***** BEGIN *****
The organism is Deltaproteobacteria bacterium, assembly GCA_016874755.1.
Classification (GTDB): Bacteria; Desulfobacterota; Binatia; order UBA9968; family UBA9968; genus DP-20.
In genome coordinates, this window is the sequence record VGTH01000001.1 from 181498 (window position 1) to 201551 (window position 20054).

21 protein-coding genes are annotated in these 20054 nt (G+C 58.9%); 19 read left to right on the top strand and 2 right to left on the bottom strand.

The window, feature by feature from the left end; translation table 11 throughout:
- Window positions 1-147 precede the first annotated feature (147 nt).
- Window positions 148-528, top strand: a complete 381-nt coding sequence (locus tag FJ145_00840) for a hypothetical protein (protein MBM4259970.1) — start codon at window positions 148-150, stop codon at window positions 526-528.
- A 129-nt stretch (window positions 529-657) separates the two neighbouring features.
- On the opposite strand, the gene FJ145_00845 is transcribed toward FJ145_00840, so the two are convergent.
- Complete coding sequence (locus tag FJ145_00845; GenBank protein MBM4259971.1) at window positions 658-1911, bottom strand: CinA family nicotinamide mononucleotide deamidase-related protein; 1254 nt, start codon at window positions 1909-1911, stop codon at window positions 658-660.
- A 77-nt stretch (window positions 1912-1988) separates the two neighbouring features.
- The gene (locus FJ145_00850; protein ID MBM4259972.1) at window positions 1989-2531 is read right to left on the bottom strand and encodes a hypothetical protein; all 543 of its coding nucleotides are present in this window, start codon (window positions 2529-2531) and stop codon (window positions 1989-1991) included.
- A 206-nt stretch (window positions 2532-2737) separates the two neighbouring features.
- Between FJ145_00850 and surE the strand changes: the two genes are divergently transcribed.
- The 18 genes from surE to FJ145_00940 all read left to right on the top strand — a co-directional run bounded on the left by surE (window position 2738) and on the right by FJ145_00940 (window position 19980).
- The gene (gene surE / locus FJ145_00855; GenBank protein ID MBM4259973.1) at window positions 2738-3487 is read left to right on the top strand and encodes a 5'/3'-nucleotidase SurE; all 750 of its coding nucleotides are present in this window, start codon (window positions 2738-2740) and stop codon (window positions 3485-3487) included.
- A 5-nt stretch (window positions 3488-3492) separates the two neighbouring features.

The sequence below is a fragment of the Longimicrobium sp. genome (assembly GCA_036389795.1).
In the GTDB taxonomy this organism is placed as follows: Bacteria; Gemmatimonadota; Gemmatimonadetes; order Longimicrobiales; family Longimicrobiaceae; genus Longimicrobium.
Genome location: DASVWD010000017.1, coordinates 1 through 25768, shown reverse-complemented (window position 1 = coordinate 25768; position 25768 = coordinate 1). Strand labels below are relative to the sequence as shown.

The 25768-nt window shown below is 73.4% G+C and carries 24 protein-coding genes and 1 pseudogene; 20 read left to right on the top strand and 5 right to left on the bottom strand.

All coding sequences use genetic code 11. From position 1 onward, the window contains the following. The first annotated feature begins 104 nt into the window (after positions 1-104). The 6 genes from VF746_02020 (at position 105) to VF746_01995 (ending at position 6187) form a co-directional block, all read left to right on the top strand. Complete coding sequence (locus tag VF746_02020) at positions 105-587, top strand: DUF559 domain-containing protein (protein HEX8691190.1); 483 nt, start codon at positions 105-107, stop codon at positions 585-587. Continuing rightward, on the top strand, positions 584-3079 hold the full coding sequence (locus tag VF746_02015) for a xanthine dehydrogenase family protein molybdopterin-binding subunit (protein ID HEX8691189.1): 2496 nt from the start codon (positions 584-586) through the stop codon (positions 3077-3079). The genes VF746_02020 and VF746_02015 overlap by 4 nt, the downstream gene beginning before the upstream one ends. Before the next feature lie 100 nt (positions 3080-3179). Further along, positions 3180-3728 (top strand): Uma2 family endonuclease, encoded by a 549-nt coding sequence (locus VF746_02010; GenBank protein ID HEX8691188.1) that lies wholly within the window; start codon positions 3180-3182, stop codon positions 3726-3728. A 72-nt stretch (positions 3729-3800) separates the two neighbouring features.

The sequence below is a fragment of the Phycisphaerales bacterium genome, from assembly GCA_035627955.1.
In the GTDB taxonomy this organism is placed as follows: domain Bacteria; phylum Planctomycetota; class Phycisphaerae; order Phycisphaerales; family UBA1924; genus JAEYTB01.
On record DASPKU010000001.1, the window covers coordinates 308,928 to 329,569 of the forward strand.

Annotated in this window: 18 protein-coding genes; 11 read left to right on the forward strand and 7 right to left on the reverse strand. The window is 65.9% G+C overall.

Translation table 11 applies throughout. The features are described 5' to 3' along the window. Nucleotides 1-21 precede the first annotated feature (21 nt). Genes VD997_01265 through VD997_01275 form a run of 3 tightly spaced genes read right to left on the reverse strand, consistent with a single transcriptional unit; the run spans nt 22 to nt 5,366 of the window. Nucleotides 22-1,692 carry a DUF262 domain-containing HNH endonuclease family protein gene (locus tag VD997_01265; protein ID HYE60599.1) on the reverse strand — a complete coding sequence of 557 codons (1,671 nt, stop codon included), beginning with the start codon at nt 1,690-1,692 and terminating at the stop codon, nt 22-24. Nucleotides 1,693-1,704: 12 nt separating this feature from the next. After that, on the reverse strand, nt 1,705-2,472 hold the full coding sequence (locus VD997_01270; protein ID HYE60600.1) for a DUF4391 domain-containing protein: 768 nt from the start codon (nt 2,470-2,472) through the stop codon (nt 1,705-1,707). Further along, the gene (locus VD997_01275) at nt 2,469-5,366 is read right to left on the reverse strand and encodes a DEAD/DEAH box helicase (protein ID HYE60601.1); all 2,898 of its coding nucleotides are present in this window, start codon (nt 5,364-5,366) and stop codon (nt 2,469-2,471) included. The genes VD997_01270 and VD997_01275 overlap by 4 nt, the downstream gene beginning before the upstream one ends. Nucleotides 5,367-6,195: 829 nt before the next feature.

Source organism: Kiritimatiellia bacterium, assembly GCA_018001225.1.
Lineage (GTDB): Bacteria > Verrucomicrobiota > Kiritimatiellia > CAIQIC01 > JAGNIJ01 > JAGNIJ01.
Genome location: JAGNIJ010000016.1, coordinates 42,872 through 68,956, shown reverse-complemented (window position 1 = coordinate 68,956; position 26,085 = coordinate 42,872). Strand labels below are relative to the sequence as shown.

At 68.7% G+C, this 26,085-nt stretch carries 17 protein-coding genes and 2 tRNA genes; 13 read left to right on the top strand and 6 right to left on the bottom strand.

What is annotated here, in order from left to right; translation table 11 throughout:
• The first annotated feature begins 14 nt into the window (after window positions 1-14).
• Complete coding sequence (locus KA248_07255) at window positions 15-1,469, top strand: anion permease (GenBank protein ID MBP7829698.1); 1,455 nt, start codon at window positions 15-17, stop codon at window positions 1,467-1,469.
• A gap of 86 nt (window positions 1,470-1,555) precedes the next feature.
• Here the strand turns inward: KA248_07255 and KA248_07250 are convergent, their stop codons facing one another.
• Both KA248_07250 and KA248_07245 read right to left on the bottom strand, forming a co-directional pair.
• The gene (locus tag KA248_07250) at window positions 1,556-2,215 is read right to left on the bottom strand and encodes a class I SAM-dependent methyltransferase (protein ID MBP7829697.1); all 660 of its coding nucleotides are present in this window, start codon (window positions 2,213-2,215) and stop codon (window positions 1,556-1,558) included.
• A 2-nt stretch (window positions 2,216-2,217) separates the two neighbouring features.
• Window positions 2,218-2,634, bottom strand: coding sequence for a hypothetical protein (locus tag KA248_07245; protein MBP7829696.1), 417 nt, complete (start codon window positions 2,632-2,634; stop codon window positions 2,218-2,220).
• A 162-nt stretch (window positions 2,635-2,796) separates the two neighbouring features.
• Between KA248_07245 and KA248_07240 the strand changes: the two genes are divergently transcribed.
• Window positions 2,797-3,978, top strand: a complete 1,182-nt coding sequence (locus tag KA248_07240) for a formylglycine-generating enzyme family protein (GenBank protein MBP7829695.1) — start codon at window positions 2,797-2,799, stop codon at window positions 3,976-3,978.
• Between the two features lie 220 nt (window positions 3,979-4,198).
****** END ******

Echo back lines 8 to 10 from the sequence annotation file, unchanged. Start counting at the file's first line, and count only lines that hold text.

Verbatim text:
- A 129-nt stretch (window positions 529-657) separates the two neighbouring features.
- On the opposite strand, the gene FJ145_00845 is transcribed toward FJ145_00840, so the two are convergent.
- Complete coding sequence (locus tag FJ145_00845; GenBank protein MBM4259971.1) at window positions 658-1911, bottom strand: CinA family nicotinamide mononucleotide deamidase-related protein; 1254 nt, start codon at window positions 1909-1911, stop codon at window positions 658-660.